New Musical Express, October 30, 1993

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Playing with the full Declan

Elvis Costello / Two And A Half Years

Terry Staunton

In the lumbering, corporate '90s it's not unusual for our fave raves to leave an irritating gap of two-and-a-half years or more between releases, but back in the days of 'new wave' the likes of Costello were churning out albums every 12 months with relative ease.

Declan Patrick Aloysius MacManus had a very fruitful first two-and-a-half years, recording a total of 52 original songs — some of which are seeing the light of day for the first time on this impressive collection. Here are El's first three albums (My Aim Is True, This Year's Model, Armed Forces), all lovingly remastered with bonus tracks aplenty, plus the near-legendary radio promo album Live At El Mocambo, featuring The Attractions at their fiercest on stage in Canada in 1978.

Two And A Half Years is, of course, a particular joy to the Costello trainspotter with its little insights into the great man's songwriting: acoustic demo versions of "Mystery Dance" and "Green Shirt" both include verses which never made it onto the official releases, while the previously unheard "Cheap Reward" features lyrics which eventually cropped up in another song ("Lip Service"). Chuff! Chuff! Woo! Woo!

It's instructive to compare these early gems with Costello's later work. On My Aim Is True we are reminded of El's early country rock influences and he apologises in the sleevenotes for his "blatant imitation of certain American singers and songwriters". We forgive you, Dec The nine bonus tracks unearth two true gems in the aforementioned "Cheap Reward" and the one surviving recording from his days with folk group Flip City, the much bootlegged "Imagination (is A Powerful Deceiver)". This Year's Model brings The Attractions on board to add vigour and vinegar to Costello's lyrical venom, particularly on "Lipstick Vogue" and "Big Tears," the latter fattened up by the guest guitar of Mick Jones. El Mocambo can be taken as a companion piece to the studio work of the time and is irrefutable evidence that The Attractions were one of the best live bands in the world.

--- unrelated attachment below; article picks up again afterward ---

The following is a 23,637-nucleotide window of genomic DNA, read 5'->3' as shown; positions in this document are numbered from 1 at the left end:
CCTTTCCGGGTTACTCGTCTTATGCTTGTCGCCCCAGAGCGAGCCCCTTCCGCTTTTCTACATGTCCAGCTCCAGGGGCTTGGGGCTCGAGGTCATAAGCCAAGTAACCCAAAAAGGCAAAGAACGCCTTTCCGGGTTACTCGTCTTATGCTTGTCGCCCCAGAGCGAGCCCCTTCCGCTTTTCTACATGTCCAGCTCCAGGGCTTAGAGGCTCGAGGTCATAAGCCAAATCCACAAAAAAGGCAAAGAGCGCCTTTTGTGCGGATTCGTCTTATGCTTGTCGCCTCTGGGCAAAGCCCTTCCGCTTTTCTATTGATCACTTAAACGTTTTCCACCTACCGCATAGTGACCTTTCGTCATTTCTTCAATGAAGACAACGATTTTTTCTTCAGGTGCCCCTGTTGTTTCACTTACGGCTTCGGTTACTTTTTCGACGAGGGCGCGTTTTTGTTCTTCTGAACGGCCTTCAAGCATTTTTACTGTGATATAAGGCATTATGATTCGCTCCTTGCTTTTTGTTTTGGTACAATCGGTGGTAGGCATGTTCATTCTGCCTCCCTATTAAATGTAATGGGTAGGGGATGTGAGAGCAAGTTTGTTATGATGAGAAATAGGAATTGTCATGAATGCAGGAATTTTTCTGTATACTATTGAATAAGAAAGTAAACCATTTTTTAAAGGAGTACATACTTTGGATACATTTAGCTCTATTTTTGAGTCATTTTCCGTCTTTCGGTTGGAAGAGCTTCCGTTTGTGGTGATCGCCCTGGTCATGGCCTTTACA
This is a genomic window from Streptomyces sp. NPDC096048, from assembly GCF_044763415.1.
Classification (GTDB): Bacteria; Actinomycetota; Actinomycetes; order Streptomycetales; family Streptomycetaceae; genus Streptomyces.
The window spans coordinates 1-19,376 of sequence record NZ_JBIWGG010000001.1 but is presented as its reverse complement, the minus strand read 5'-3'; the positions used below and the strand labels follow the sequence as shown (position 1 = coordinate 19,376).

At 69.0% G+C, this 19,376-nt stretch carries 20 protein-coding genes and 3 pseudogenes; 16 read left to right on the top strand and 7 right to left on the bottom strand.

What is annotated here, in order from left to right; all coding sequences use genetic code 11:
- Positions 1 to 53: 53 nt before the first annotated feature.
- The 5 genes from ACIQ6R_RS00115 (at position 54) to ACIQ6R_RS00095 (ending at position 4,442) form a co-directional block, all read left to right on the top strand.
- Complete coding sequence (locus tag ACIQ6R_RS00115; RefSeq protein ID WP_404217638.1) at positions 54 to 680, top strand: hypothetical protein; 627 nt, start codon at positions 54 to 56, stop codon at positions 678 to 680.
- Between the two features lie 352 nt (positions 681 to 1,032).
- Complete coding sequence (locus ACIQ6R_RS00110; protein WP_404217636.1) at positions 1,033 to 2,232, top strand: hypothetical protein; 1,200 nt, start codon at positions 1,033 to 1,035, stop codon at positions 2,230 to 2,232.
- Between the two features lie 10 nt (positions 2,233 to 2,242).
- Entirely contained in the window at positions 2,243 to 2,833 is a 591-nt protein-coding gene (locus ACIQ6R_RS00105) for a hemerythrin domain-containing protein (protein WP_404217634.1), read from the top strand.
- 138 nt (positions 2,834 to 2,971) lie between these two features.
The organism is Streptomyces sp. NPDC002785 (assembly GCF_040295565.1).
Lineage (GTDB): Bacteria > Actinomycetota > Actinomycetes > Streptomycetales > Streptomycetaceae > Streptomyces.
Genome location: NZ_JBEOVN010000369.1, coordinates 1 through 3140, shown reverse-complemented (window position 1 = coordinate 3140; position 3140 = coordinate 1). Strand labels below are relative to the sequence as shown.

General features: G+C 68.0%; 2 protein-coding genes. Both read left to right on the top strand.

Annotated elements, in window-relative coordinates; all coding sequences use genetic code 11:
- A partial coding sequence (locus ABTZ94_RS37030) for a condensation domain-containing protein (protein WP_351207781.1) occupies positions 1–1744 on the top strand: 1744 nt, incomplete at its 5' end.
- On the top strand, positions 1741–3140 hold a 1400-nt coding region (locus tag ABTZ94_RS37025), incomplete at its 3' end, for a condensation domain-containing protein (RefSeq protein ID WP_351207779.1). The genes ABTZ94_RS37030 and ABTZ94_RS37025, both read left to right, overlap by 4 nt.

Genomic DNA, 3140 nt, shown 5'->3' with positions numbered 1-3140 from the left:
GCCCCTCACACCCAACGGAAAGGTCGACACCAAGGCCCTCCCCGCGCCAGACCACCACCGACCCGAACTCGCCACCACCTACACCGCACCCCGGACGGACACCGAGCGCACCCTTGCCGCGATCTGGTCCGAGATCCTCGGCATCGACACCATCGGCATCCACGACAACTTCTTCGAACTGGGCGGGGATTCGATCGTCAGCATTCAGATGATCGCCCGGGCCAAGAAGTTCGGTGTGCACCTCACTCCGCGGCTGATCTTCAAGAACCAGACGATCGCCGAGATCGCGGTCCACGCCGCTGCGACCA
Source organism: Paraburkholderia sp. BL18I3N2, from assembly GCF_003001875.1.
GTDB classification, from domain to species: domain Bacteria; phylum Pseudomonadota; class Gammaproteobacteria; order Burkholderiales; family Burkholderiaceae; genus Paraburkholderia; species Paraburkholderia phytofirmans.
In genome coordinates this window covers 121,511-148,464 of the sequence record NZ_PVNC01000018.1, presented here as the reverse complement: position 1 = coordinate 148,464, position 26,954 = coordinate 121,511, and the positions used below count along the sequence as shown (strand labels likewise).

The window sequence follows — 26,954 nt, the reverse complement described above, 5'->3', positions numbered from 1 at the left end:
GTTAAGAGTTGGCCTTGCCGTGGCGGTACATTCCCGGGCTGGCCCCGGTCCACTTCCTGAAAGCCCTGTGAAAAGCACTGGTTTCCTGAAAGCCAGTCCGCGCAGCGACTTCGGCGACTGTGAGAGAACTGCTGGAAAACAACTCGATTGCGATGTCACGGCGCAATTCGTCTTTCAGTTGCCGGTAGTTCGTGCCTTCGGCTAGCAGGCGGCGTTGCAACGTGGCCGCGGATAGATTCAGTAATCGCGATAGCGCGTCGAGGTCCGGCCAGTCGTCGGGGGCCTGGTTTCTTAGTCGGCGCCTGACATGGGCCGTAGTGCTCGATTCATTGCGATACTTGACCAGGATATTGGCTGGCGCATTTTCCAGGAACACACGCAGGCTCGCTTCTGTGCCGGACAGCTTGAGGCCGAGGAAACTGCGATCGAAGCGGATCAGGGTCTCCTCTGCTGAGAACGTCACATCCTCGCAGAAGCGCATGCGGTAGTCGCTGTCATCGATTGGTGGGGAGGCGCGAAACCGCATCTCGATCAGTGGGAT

In retrospect Armed Forces, still Costello's biggest selling album, is a tad disappointing. The anger of its predecessor is diluted and the lyrics too pun-heavy, their writer trying to prove that he's smarter than a sackful of Alecs. Here, though, this LP too is bolstered by its bonus tracks, especially the reading of Nick Lowe's "Peace, Love And Understanding" and the Live At Hollywood High trio of "Accidents Will Happen," "Alison" and "Watching The Detectives," originally a limited edition EP with early copies of the album.

Demon's repackaging of all things Elvis is off to a cracking start, and when you consider that the next brace of albums in the series — Get Happy! and Trust — feature a total of 34 songs, Phase Two should be rich with even more out-takes and unheard goodies. As the man himself said on 1986's "Uncomplicated," this is only the beginning.


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New Musical Express, October 30, 1993

Terry Staunton reviews the 2½ Years box set.


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Photo by Barry Plummer.
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Cover and clipping.
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